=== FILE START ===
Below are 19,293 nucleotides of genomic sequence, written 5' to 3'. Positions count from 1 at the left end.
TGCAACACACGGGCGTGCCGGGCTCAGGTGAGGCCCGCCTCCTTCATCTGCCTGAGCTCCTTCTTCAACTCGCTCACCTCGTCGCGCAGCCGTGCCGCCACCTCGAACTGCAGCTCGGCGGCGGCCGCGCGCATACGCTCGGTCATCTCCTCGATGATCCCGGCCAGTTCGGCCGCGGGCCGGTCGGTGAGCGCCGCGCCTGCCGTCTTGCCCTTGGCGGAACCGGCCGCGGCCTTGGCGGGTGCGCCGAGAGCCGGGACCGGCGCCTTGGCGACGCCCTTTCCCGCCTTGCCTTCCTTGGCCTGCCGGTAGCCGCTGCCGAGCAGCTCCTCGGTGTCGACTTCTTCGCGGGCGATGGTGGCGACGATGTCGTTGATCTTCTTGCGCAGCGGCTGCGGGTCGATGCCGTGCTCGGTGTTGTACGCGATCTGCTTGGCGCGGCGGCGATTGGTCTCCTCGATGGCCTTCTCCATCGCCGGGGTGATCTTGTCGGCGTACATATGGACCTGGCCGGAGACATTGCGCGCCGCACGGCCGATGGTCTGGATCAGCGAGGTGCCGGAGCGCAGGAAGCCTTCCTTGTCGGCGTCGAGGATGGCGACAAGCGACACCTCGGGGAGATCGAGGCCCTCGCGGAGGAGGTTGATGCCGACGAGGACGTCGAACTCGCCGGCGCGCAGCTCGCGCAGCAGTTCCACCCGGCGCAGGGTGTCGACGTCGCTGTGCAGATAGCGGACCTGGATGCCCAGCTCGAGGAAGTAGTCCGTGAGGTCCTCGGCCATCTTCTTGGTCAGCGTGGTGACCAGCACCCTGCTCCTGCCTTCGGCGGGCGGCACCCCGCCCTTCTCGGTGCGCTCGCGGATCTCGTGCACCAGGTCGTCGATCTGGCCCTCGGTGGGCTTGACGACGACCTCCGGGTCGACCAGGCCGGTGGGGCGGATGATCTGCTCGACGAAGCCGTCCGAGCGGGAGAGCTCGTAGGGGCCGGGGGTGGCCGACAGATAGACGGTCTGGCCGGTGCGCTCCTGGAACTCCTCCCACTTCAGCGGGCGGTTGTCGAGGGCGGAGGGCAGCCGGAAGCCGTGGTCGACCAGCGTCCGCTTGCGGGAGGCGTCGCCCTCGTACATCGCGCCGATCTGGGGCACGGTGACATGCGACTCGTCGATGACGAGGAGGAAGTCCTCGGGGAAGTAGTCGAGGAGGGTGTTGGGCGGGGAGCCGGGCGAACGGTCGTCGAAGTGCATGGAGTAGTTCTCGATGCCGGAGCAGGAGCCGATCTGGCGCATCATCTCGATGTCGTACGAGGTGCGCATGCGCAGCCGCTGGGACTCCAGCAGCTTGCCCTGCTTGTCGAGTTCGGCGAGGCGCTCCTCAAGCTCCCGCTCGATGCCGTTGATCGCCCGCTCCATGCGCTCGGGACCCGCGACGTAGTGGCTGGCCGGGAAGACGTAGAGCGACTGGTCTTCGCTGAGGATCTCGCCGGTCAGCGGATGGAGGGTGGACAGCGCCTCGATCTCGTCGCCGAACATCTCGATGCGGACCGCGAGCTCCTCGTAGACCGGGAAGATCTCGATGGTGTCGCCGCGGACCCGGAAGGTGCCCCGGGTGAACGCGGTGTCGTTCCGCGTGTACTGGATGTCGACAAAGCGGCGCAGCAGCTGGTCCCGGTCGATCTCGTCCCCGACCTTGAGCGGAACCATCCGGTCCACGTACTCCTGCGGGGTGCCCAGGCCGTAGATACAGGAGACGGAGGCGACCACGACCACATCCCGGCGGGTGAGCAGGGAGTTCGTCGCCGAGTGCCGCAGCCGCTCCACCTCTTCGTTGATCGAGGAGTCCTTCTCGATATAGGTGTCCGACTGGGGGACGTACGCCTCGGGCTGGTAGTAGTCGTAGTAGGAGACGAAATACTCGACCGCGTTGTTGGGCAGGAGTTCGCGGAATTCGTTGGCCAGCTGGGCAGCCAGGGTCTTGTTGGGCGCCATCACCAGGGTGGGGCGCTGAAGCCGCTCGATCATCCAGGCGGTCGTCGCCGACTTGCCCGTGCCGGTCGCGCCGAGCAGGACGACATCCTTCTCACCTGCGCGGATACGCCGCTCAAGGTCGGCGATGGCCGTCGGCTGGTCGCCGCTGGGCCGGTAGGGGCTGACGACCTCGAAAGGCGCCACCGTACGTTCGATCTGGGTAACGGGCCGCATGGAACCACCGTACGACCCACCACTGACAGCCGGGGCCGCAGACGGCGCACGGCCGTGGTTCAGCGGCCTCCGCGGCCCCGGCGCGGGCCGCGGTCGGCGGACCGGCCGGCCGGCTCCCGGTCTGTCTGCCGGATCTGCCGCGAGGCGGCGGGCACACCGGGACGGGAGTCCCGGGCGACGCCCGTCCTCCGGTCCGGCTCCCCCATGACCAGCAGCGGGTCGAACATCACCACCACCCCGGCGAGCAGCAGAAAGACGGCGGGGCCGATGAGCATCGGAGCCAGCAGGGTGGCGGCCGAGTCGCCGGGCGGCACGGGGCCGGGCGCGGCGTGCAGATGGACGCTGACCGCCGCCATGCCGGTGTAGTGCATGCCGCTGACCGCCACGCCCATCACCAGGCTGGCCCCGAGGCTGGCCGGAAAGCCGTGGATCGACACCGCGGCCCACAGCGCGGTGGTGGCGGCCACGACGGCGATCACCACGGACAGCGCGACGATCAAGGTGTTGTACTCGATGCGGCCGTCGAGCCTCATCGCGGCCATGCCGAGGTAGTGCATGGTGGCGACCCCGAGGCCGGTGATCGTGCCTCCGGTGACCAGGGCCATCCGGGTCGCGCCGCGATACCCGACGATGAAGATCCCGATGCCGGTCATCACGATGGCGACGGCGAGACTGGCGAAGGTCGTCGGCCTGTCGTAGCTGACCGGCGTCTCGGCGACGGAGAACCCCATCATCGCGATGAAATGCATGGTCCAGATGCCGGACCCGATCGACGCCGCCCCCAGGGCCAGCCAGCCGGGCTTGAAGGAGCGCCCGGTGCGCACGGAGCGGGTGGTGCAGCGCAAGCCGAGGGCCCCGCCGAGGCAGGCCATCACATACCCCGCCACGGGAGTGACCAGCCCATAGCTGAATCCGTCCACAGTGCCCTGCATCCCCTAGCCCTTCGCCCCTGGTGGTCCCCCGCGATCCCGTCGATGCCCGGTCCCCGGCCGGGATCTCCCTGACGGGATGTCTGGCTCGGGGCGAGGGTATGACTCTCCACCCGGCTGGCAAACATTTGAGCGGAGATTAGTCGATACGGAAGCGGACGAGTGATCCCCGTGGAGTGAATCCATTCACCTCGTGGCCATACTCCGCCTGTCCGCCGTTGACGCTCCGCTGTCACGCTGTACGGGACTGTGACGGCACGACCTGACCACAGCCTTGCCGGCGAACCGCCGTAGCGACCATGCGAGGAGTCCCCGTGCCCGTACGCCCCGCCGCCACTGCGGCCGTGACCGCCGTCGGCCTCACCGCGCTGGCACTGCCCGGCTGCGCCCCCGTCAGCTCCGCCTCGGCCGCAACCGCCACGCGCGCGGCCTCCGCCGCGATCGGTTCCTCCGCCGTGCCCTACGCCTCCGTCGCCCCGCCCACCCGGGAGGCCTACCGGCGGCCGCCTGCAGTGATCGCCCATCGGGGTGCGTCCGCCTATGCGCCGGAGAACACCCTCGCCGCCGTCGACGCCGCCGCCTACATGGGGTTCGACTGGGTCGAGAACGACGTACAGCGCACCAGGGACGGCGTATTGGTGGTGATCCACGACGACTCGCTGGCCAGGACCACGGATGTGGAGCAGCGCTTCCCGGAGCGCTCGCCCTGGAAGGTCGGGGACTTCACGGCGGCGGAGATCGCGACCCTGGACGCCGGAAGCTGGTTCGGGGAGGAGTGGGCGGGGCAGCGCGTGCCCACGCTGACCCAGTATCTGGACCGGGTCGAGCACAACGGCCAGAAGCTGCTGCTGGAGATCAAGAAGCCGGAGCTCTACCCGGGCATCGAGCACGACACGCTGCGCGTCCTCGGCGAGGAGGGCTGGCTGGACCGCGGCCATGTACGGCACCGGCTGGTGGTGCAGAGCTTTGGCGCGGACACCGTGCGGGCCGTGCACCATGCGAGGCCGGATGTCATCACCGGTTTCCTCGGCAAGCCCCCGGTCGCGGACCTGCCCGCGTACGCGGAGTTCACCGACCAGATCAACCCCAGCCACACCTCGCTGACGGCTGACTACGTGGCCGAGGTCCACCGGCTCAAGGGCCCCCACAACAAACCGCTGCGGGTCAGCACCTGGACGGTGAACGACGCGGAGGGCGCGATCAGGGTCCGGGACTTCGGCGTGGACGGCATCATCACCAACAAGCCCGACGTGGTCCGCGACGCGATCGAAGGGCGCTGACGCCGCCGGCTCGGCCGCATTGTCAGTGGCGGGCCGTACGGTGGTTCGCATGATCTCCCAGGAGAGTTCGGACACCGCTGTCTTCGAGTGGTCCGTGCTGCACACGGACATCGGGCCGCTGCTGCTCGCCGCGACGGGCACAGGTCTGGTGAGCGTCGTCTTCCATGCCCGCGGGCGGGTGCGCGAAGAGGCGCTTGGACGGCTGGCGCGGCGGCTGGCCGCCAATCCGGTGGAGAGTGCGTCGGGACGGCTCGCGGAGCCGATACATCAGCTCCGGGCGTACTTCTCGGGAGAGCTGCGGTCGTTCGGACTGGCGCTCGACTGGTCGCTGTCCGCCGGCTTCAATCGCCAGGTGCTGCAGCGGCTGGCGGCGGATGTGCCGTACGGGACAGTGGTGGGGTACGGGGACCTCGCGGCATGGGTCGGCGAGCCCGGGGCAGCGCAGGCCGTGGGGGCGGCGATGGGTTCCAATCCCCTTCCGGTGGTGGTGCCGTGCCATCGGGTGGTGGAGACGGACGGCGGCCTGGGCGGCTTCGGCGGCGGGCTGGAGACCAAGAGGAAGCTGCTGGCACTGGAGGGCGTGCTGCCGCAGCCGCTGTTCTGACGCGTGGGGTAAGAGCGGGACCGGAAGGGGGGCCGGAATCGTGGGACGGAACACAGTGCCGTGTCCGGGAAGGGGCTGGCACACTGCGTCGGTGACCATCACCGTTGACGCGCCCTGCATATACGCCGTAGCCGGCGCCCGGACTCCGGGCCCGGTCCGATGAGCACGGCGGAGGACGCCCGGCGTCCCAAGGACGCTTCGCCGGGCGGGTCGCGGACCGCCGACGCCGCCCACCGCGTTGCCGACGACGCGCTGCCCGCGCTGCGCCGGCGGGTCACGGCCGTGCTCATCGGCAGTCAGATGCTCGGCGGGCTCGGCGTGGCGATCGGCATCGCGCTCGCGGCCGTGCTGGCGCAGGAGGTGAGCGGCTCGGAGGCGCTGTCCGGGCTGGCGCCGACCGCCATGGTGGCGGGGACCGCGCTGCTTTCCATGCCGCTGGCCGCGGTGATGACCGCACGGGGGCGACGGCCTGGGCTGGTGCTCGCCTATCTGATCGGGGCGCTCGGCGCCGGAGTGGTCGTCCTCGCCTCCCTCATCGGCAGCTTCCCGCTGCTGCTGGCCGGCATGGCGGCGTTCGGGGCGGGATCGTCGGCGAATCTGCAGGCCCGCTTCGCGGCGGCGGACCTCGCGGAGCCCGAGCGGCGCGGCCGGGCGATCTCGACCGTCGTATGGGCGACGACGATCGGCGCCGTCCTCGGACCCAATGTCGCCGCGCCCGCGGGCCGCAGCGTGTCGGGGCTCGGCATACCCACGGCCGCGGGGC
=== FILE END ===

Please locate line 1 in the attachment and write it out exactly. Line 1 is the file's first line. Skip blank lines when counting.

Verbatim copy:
Below are 19,293 nucleotides of genomic sequence, written 5' to 3'. Positions count from 1 at the left end.